At 32, Green doesn’t have many years left in which to chase and win a Stanley Cup and he likely won’t have much interest in sticking around on a team that is looking to build through the draft. Meanwhile, the Red Wings likely won’t have the money to pay Green even close to the $6 million he’s earned per season over the lifespan of this current deal or really compete to keep him around if he hits the open market. Thus, dealing Green to a playoff contender come the trade deadline seems like the obvious move for Detroit. The only question is what the Red Wings could, and would, get in return. But the answer has almost certainly changed from whatever it was believed to be before this season got underway.
As Green continues to pile up points through the early days of the season, he’s undoubtedly driving up the Wings’ asking price. Look at it this way: offense from the back end can be a godsend in the post-season and Green looks as though he’s found some of his previous Norris Trophy-caliber offensive form this season. So, the more Green scores and the more he looks like a top offensive threat, the higher the price tag for his suitors come the deadline. Consider what the Blues received from the Washington Capitals for Kevin Shattenkirk, who had 42 points in 61 games with St. Louis, at the trade deadline last season — Zach Sanford, Brad Malone, a first-round pick and a conditional second-round selection — and you can see why Detroit will be pleased if things continue to go this way for Green.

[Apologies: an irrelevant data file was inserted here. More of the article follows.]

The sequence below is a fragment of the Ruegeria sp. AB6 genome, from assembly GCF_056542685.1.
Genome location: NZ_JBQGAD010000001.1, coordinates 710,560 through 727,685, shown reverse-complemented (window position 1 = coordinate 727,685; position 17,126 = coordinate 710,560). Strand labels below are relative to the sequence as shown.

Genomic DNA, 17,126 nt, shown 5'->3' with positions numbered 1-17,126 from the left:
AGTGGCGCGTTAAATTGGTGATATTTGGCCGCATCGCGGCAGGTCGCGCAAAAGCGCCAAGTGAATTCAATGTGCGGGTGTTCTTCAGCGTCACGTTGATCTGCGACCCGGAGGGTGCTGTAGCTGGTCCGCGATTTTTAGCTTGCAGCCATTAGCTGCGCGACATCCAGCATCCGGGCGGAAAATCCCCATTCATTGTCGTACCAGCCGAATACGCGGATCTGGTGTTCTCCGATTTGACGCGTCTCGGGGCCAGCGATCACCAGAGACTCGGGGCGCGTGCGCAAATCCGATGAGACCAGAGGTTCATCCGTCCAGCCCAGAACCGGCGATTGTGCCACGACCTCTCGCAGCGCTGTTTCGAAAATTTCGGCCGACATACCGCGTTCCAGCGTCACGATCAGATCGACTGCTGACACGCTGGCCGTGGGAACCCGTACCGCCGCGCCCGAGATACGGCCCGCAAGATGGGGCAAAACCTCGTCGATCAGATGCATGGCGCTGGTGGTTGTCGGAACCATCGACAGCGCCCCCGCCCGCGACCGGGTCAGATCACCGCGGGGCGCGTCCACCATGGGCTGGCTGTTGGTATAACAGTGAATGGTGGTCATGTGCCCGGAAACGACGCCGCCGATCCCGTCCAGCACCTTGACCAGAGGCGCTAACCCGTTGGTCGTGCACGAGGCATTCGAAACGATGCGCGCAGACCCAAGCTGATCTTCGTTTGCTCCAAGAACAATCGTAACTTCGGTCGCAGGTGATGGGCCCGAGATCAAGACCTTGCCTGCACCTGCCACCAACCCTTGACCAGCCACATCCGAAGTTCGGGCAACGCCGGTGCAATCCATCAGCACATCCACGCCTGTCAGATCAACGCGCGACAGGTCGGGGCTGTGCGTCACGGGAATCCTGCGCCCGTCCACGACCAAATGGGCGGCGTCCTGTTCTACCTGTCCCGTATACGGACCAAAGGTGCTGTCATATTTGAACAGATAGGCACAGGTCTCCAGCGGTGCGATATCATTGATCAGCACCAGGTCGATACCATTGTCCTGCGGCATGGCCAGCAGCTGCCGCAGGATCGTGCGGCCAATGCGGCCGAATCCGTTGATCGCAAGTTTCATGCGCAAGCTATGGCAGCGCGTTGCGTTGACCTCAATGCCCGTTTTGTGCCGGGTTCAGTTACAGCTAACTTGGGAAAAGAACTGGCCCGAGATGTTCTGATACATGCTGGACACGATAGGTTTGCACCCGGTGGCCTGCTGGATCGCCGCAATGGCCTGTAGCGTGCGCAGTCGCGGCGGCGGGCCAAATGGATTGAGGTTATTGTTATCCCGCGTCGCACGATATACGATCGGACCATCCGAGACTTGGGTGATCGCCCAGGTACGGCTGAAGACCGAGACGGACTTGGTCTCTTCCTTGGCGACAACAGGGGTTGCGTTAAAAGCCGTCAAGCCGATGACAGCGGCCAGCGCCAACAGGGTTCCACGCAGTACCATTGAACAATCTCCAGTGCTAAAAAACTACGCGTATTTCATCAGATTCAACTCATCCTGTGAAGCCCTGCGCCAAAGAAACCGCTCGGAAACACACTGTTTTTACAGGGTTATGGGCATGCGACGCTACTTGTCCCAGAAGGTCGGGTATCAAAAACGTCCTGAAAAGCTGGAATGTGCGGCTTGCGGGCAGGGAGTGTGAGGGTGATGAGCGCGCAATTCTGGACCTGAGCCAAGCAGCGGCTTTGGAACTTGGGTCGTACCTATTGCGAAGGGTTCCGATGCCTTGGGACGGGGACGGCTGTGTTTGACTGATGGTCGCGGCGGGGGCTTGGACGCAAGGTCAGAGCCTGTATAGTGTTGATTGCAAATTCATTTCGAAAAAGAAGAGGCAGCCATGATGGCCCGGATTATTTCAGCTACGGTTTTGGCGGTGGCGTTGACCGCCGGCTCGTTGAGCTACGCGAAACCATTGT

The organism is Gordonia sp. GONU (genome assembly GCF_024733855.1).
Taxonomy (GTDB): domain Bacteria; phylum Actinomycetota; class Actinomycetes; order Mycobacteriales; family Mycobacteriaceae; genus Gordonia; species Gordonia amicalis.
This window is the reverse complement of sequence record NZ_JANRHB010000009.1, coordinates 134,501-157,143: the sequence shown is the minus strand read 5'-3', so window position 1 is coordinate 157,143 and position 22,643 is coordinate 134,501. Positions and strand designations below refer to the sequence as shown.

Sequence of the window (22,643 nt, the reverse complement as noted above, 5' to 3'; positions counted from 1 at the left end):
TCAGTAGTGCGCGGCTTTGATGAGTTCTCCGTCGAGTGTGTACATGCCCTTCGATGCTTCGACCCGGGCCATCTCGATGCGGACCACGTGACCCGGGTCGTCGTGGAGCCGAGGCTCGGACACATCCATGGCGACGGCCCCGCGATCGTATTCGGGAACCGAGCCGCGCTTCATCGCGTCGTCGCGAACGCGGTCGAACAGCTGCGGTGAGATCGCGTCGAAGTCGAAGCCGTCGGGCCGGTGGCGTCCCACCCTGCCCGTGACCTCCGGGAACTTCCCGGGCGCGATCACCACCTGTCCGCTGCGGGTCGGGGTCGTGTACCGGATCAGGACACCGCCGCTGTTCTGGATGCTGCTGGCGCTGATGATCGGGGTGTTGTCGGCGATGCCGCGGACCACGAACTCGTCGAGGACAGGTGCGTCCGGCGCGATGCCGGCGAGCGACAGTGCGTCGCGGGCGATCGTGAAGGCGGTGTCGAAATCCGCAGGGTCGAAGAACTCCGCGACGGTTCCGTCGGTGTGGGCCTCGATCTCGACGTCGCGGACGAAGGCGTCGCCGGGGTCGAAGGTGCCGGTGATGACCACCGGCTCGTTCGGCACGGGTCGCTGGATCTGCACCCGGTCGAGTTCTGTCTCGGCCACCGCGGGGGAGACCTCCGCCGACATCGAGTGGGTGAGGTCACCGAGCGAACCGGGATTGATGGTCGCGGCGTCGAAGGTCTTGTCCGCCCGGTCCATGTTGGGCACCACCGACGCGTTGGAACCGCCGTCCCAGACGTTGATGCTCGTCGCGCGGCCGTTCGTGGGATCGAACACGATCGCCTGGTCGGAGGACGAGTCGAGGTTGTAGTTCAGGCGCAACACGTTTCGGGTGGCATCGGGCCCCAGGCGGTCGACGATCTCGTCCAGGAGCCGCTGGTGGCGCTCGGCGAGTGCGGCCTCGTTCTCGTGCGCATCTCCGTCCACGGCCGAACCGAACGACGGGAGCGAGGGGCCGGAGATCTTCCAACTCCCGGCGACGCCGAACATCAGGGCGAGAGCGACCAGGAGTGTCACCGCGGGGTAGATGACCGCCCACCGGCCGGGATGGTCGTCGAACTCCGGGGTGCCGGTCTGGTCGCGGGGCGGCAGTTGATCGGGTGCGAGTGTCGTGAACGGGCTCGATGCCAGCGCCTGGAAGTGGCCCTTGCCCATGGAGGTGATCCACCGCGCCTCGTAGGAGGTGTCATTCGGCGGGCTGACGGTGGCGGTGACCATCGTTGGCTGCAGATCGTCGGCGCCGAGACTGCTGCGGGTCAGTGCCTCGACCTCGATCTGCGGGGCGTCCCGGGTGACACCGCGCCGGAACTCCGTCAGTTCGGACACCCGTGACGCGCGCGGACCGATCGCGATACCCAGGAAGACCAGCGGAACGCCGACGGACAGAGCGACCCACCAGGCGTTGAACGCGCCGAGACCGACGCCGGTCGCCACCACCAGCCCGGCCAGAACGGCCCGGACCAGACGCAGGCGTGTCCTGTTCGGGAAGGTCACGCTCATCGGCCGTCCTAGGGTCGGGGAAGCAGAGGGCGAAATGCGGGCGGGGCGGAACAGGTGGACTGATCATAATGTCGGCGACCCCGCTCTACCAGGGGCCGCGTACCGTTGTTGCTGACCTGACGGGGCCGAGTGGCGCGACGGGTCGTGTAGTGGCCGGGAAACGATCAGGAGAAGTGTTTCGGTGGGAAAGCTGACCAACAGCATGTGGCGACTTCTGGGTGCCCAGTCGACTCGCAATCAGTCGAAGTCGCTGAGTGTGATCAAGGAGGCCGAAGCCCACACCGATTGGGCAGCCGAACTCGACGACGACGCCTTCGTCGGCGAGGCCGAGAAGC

Green’s not the only player whose early production is promising for trade purposes down the line, though. Here are five others who could be on their way to earning their respective teams a hefty return at some point this season:
Evander Kane, Buffalo Sabres